The letter added, “Clearly, each of you has to summon the proverbial wisdom of Solomon, the patience of Job, and the foresight of all the ancient prophets to engender good neighbourliness in peace, justice, security, and prosperity for all concerned. There is thus much for each of you to raise and/or discuss on matters consequential to the border controversy even as you respect the advice, or more, of your respective peoples and Parliament/National Assembly.”
He ended, “Time is of the essence. Let us all resolve to make this historic gathering a successful one. So much is at stake for our Caribbean and Latin American civilisation.”
At a press conference held Saturday evening in St Vincent, Gonsalves when asked about the value of the meeting, since Guyana’s position is that the ICJ is addressing the matter, said, “I see great value for the communication…not to be talking is very dangerous and it is something I believe will weigh very heavily on people’s hearts and minds.”
He said that the meeting between the two Heads of State will be of great value.
No discussion on border
Meanwhile, in a statement issued after the intended meeting was announced, Guyana’s parliamentary Opposition said that it welcomes the action being taken by the international community to ensure there is peace between Guyana and Venezuela.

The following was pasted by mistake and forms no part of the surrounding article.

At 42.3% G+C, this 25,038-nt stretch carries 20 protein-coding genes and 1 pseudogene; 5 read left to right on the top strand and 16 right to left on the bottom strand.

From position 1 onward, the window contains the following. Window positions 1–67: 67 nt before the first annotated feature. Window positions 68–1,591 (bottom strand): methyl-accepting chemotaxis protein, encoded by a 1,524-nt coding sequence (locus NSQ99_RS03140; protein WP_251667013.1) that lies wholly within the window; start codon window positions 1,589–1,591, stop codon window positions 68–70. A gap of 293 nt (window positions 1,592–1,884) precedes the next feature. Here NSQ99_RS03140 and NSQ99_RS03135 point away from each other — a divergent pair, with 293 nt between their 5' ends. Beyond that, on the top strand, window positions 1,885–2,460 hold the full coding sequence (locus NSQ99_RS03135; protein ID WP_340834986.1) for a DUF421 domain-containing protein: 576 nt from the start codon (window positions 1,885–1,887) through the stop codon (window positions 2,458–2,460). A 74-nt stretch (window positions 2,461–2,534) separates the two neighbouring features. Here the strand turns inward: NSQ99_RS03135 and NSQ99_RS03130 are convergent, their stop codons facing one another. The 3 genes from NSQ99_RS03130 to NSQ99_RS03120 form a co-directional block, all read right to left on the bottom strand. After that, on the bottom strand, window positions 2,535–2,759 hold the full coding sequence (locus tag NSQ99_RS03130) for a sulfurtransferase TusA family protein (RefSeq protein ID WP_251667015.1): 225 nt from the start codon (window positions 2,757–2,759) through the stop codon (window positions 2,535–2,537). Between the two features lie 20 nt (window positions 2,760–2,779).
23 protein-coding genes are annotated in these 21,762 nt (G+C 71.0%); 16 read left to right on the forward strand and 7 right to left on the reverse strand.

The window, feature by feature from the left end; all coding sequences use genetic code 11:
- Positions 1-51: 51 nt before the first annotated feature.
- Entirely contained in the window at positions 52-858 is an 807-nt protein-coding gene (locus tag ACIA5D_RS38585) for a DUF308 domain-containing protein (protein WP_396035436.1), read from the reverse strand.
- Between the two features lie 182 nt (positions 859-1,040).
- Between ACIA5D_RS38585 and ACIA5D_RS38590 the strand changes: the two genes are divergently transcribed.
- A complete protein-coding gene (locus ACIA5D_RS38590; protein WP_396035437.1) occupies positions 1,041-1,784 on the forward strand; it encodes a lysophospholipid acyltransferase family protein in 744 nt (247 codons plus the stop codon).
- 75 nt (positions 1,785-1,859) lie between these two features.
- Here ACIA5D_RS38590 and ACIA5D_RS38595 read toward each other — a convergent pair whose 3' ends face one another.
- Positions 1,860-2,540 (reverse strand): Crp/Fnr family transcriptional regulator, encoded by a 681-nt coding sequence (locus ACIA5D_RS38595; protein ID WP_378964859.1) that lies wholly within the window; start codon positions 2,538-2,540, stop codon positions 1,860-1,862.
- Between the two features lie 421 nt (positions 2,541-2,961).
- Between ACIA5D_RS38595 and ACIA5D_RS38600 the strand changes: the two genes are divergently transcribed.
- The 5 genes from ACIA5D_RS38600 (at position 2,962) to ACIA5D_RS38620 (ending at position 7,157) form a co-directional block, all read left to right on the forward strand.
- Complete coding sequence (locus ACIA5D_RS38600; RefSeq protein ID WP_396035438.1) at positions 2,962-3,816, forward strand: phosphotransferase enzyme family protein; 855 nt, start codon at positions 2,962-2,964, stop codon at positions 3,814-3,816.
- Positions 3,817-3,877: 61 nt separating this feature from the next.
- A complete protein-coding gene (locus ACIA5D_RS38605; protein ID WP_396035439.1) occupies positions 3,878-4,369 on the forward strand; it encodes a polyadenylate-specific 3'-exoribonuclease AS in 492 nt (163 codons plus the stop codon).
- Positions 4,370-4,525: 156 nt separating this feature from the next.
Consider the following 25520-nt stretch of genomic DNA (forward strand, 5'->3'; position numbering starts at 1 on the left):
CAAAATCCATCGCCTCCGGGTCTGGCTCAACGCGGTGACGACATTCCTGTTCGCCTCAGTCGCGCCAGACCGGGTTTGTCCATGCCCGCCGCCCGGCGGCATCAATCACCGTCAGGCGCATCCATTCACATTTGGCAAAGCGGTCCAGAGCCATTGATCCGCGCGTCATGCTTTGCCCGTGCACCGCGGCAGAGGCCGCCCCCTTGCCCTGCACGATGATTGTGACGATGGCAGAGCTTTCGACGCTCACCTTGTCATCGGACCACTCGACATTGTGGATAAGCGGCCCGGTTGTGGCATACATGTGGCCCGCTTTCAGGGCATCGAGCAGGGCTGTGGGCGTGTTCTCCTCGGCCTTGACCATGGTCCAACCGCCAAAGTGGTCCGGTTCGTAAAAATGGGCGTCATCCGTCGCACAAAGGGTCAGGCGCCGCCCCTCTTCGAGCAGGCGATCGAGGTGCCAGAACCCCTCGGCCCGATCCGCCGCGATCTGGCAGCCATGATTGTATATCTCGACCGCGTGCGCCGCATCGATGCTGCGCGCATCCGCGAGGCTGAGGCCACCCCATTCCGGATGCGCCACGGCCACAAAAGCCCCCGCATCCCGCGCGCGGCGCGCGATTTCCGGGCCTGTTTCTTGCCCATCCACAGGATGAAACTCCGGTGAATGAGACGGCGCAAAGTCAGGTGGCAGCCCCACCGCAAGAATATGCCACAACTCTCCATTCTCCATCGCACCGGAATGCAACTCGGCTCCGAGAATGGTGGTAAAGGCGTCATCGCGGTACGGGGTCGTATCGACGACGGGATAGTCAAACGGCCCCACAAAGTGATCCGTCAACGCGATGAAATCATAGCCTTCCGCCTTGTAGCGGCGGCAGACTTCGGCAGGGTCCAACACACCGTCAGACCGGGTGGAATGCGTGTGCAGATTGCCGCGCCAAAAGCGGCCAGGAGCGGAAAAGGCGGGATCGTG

“The parliamentary Opposition wishes to make it quite clear that we are not opposed to dialogue or discussions with the President of Venezuela as this could lead to better relations between the Governments and peoples of our two countries,” Guyana’s Opposition said in a statement. It added that indeed, paragraph 3 of the Geneva Agreement recognises that “closer cooperation between British Guiana and Venezuela could bring benefit to both countries,” pointing out that it is for this reason since independence Guyana has sought and promoted bilateral relations with its western neighbour across a spectrum of issues including health, education, and other relevant areas of development.
“It is the considered view of the Opposition that the two leaders could continue to explore the expansion of bilateral issues which could improve the lives of the peoples of our two countries and contribute to the peaceful development of the Latin American and Caribbean region.”
However, the Opposition pointed out that there “must not be any discussions of the territorial controversy between our two countries as this matter is properly before the International Court of Justice (ICJ) and this process must be allowed to take its course so that it is settled within the confines of international law.”
The parliamentary Opposition said that it remains committed to playing its role in the ongoing relationship between Guyana and Venezuela and will always work towards the protection of the territorial integrity and sovereignty of Guyana.